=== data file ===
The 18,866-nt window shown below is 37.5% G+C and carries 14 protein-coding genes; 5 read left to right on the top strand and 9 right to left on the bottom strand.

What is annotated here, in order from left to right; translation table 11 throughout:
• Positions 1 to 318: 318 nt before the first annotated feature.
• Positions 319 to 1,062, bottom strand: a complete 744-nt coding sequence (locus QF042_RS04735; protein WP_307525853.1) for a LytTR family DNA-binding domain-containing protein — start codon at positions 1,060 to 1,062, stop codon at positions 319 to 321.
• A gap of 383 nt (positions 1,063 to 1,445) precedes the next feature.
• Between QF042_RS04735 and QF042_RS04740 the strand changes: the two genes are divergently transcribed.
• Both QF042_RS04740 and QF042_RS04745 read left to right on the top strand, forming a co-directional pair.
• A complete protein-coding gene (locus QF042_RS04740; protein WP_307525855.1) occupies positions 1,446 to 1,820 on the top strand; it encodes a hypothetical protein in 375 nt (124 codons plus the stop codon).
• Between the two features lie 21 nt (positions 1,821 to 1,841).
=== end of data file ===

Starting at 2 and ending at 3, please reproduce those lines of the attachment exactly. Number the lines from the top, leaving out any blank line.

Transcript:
What is annotated here, in order from left to right; translation table 11 throughout:
• Positions 1 to 318: 318 nt before the first annotated feature.